"Syria Wants to Talk" by Imad Mustapha
As of Friday, the UN Security Council has made little progress in drafting a resolution to end the Lebanon conflict despite efforts made by France and the US to close their disagreements on measures necessary for a cease-fire agreement. Secretary Rice, in a sign of maximum US effort, says she has ordered US diplomats to work on the weekend. Naharnet explains:
The new French text is only slightly changed from the earlier version it distributed to the Security Council on Sunday.The key deal-breaker is respect for the blue line and the 1949 armistice. This would deprive Israel of the right to over-fly Lebanese airspace, something Israel has done since the outbreak of the civil war in Lebanon in 1975. It would also deprive Israel of the right to launch raids into Lebanon and police or pound the new free-fire zone it is creating with cannon fire. If such language is introduced into a UN resolution, Israel will lose its bargaining position, which is to trade land for Hizbullah's dissolution.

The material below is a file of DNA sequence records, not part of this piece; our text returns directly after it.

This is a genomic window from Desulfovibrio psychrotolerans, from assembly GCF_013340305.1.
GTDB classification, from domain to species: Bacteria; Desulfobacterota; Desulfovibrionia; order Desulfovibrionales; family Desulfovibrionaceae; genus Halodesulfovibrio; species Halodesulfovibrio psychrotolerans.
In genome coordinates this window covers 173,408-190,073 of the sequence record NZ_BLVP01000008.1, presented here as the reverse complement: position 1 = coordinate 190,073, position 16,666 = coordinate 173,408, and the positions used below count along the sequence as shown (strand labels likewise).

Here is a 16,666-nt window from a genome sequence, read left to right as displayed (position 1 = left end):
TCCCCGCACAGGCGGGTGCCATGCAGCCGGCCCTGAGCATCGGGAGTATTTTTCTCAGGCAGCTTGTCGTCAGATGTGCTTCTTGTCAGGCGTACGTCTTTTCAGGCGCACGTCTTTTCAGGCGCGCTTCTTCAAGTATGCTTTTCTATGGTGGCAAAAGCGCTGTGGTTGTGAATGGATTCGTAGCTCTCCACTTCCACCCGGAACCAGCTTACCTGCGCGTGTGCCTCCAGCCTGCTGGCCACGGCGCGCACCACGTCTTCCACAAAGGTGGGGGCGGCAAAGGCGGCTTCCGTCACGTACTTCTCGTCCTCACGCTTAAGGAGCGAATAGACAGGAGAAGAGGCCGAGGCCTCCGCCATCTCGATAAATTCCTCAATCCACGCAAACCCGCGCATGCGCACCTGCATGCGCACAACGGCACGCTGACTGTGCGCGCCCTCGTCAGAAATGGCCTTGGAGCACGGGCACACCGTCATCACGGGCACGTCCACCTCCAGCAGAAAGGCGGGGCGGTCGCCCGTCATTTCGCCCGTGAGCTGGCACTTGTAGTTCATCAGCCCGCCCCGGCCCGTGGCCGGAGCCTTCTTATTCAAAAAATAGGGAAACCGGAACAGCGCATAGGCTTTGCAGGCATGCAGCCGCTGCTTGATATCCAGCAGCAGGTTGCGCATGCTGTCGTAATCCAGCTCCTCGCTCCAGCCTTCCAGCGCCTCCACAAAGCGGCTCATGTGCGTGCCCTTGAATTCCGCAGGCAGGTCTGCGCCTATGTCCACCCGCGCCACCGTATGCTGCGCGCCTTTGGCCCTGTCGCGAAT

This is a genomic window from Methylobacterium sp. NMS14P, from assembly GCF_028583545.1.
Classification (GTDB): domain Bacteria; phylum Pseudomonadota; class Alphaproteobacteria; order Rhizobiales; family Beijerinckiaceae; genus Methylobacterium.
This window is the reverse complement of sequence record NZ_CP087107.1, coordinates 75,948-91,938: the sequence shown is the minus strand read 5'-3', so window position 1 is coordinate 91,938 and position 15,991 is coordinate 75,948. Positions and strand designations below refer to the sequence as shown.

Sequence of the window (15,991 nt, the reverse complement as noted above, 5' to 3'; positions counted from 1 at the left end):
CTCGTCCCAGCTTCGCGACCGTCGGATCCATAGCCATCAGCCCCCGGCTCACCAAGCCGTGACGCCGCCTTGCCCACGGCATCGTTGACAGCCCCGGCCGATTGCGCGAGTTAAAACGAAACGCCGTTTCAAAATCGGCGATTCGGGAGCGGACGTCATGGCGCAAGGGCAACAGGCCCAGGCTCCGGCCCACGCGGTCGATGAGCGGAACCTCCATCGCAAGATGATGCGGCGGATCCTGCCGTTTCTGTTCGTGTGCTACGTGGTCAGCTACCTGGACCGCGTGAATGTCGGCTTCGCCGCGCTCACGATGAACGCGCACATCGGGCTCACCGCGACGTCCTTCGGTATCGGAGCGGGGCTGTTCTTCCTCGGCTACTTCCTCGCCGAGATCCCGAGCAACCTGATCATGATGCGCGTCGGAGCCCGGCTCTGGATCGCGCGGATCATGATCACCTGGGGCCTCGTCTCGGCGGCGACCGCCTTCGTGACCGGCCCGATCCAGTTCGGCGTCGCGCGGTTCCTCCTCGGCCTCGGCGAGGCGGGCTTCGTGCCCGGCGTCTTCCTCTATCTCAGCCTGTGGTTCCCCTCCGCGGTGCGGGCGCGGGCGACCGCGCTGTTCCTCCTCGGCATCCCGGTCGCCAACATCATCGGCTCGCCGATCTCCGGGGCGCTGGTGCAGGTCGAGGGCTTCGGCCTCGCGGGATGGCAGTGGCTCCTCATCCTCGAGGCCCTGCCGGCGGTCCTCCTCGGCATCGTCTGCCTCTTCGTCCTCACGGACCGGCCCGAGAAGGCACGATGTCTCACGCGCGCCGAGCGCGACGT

It still calls for an "immediate cessation of hostilities" and once a political agreement is in place for the sending of an international force to south Lebanon.
But it also demands "full respect" of the Blue Line, the unofficial frontier between Israel and Lebanon, by both sides.
It calls for the disarming of Hizbullah and the release of two Israeli soldiers abducted by the militia -- the act which sparked Israel's military offensive.
The draft calls on Israel to give the United Nations the maps of landmines it has left in southern Lebanon and the implementation of a 1949 armistice agreement between Israel and Lebanon.